The Business of the commander-in-chief is first to bring an enemy fleet to battle on the most advantageous terms to himself, (I mean that of laying his ships close on board the enemy, as expeditiously as possible); and secondly to continue them there until the business is decided.

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    Last edited by Bligh; 11-17-2021 at 14:29.
    The Business of the commander-in-chief is first to bring an enemy fleet to battle on the most advantageous terms to himself, (I mean that of laying his ships close on board the enemy, as expeditiously as possible); and secondly to continue them there until the business is decided.

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    Last edited by Bligh; 11-17-2021 at 14:29.
    The Business of the commander-in-chief is first to bring an enemy fleet to battle on the most advantageous terms to himself, (I mean that of laying his ships close on board the enemy, as expeditiously as possible); and secondly to continue them there until the business is decided.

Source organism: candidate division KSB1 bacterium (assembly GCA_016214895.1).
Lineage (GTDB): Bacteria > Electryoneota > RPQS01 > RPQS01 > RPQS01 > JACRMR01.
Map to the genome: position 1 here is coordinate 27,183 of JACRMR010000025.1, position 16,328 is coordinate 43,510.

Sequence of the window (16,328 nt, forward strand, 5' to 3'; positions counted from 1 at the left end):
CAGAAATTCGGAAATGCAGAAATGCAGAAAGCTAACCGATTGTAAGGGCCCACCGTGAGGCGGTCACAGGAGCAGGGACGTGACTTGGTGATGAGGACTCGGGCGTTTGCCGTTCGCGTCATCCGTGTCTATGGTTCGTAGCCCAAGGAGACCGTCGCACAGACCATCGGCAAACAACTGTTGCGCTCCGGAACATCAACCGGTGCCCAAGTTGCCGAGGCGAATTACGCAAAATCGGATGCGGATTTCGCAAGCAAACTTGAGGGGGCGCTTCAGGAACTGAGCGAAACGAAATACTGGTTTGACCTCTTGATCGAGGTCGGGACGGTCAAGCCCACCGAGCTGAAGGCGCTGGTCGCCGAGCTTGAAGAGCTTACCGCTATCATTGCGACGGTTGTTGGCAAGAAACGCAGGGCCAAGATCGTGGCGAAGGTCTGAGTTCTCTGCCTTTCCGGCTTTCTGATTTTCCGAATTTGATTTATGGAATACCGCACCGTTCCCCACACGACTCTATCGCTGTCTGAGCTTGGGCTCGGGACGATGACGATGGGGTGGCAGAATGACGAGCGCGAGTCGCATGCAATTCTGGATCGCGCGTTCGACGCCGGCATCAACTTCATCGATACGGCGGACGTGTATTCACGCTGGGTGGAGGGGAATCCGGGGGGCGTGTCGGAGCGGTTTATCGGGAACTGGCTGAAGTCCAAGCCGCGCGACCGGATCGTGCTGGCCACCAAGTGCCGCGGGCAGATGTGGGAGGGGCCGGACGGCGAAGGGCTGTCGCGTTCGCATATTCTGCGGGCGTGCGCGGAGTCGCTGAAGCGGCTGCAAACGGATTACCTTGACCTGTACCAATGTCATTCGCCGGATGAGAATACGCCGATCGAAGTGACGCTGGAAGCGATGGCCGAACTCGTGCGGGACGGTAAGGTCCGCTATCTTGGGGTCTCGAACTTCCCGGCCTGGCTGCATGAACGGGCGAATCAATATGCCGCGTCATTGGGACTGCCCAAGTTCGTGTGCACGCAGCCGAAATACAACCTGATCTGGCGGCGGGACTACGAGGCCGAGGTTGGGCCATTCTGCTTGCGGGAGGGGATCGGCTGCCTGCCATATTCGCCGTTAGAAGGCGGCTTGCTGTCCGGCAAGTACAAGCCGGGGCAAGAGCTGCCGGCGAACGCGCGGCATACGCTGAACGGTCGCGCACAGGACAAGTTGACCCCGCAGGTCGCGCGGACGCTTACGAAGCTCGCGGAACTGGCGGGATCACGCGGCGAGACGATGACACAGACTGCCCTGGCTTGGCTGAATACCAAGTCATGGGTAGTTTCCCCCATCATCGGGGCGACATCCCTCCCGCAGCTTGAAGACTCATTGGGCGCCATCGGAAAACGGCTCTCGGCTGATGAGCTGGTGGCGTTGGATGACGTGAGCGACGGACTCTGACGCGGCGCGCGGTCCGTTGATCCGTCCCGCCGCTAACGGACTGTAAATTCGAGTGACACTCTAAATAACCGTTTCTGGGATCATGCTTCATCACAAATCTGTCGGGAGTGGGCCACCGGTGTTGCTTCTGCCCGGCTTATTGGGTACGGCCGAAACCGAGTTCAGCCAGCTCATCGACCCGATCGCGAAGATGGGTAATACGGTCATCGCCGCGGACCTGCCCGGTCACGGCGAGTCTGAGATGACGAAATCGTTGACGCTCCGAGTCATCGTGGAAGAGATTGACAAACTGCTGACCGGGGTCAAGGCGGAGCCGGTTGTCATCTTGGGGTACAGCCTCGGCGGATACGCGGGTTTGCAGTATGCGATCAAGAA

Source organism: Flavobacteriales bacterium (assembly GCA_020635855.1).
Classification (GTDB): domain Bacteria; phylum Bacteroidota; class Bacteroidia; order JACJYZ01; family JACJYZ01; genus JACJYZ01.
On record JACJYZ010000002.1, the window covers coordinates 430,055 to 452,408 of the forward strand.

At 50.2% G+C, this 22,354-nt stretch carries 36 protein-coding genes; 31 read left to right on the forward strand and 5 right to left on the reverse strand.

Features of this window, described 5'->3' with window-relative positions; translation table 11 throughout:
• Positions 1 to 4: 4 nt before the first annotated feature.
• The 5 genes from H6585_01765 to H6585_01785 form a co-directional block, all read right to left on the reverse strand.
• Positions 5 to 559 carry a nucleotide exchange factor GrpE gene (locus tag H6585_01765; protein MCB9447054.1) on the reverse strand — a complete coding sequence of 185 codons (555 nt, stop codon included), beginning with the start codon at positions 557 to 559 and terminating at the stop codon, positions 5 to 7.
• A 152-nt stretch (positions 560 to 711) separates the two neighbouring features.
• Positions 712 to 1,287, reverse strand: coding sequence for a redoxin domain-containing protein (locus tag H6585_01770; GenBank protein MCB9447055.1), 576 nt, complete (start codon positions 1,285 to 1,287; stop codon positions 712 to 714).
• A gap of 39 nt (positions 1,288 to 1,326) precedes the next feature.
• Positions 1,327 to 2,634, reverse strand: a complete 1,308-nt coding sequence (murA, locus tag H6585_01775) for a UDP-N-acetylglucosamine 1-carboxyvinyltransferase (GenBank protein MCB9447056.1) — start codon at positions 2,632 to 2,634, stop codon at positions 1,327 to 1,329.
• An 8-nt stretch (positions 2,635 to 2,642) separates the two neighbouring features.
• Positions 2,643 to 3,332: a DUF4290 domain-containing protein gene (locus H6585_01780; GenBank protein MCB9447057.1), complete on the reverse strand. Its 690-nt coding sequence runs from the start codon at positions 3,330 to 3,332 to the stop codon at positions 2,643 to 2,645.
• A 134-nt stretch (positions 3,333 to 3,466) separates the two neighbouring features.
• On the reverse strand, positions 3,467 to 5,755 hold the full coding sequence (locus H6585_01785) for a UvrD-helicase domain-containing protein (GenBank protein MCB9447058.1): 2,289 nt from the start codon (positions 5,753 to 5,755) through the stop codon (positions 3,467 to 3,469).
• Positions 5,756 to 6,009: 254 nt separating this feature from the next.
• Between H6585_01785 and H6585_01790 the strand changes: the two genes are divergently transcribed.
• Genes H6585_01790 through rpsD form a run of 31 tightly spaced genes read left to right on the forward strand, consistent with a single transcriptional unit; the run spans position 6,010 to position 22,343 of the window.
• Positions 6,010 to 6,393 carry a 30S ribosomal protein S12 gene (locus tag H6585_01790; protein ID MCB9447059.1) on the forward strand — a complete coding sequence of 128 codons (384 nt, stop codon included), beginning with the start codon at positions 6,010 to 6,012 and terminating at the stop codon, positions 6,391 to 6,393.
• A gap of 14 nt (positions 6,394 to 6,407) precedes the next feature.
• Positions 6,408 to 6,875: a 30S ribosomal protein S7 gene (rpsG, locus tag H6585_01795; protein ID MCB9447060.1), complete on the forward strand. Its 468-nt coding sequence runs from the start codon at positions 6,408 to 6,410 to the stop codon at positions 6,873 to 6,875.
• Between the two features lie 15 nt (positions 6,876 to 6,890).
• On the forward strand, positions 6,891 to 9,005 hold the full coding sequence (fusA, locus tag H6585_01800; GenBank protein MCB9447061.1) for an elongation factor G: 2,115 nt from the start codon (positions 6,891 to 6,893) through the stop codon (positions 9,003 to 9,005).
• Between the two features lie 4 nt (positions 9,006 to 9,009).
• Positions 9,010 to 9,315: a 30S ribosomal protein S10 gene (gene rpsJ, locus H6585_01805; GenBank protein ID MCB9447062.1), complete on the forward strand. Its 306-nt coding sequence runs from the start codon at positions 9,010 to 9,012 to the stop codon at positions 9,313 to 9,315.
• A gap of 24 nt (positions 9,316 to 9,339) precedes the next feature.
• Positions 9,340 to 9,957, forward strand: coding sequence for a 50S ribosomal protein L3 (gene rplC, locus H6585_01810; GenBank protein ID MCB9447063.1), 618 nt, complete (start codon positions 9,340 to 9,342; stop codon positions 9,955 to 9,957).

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    Last edited by Bligh; 11-17-2021 at 14:30.
    The Business of the commander-in-chief is first to bring an enemy fleet to battle on the most advantageous terms to himself, (I mean that of laying his ships close on board the enemy, as expeditiously as possible); and secondly to continue them there until the business is decided.

  50. #100
    Admiral of the Fleet.
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    England

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    Last edited by Bligh; 11-17-2021 at 14:30.
    The Business of the commander-in-chief is first to bring an enemy fleet to battle on the most advantageous terms to himself, (I mean that of laying his ships close on board the enemy, as expeditiously as possible); and secondly to continue them there until the business is decided.